This series is made in Belgium, assembled in Portugal and distributed by Browning USA. It is an out-of-the-box shooting pleasure. When this shotgun first entered the sporting clays scene several years ago, the most common observation was about how well the shotgun pointed and handled. Our test group agreed with this assessment.

Like the Remington 1100 semi-automatic that took the skeet shooting community by storm, the Browning Gold Sporting was a “must-have” for many sporting clays shooters and is still one of the most commonly seen shotguns on the clay target courses.

Our test firearm was the latest version of the shotgun to be marketed by Browning. Two of the latest features are a shim adjustable stock that allows the comb to be raised or lowered up to 1/8 inch; and two separate gas pistons to be used depending upon whether the shooter is using shot charges of 1 ounce or less, or heavier loads of 1 1/8 ounce or greater.

Both options were appreciated by our test group, although the fit and function of the shotgun right out of the box was acceptable for our shooters.

The Browning test gun was 48.5 inches in overall length, with a 28-inch factory-ported barrel and a length of pull of 14.5 inches. Weighing 7 pounds 10 ounces, the shotgun was surprisingly well balanced, in addition to pointing well for all members of our group. It is rare that this good feel and good pointing ability can be found in any out-of-the-box shotgun.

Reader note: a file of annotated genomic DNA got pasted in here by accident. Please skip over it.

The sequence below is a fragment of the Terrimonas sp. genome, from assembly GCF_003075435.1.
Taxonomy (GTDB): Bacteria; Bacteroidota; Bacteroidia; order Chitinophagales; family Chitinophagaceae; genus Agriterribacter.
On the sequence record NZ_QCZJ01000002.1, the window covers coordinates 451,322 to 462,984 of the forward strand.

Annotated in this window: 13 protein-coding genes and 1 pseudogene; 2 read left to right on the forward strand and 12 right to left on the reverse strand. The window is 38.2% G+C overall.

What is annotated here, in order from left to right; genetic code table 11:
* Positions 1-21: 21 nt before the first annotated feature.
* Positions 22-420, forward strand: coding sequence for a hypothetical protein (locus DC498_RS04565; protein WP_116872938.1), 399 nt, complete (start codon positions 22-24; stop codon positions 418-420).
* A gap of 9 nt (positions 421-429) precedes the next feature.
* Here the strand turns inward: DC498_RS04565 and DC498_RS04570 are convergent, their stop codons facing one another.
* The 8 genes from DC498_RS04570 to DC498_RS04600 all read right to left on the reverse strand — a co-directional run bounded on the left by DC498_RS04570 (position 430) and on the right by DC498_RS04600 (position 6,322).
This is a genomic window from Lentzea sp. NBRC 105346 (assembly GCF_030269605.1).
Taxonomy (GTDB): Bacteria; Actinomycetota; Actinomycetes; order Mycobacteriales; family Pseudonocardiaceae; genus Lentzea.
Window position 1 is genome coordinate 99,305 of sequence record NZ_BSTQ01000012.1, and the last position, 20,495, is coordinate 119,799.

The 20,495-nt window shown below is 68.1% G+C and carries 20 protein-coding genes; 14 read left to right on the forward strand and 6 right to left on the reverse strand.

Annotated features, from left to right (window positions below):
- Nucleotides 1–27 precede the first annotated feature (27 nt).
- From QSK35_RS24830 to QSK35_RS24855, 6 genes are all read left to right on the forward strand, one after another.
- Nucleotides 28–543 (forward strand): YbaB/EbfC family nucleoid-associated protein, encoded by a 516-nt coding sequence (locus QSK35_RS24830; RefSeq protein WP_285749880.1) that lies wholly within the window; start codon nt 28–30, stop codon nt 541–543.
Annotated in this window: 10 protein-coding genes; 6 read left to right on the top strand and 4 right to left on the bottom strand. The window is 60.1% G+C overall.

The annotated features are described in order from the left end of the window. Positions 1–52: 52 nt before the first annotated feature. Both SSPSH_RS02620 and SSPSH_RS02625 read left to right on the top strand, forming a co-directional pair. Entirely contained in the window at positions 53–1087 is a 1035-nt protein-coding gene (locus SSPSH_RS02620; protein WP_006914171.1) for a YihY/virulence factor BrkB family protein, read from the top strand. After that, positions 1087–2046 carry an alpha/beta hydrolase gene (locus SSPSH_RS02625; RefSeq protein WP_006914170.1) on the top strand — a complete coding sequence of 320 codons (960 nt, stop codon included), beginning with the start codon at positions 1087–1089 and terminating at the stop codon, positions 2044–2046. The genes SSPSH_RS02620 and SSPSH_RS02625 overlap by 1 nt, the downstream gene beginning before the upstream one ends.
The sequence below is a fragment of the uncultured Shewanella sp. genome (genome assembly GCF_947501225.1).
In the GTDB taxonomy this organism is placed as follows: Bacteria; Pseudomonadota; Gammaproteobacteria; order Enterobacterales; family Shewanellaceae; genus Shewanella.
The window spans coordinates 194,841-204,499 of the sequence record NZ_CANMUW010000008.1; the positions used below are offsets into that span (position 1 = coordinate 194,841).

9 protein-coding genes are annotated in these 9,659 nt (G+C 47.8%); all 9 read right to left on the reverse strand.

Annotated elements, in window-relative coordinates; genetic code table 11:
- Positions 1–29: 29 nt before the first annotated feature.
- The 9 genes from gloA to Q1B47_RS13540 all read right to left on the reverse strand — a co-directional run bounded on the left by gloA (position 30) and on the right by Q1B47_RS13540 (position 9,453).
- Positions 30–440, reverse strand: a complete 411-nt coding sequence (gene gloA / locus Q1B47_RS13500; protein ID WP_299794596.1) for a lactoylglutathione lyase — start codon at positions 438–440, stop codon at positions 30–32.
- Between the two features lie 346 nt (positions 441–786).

The drop at the comb was 1.5 inches, with the drop at the heel of 1.75 inches providing a very straight stock. The trigger pull was slightly heavy at 6 pounds, but did not cause any major problems in our shooting tests.

Recoil from all loads was within the acceptable range for our test group. The speed-loading function that automatically feeds a shell into the open chamber when it is loaded into the magazine found particular favor with our group after several boxes of ammunition were put into play.

For our use, the chartreuse-colored light pipe of the HiViz Pro-Comp sight offered the best focal point on the sporting clays course. Also utilizing the center sight bead on top of the tapered, ventilated rib, the pointing ability of the shotgun received very high marks.

The oversized, cross-bolt safety on the back of the trigger guard (which can be reversed by a gunsmith for left-handed use) was very easy to operate.

Only one malfunction was experienced during our shooting sessions of several hundred rounds, with one of the Remington No. 8 shot loads failing to eject properly.

Overall, the Browning handled and performed like a champion tool, capable of providing excellent service to both top shooters and those who just want to have a little fun.

Beretta AL 391 Urika 12 Gauge No. J391912, $1,070


This gun is made in Italy and is distributed by Beretta U.S.A. In our view, it comes to the shooter’s shoulder with a slightly heavier feel than the Browning.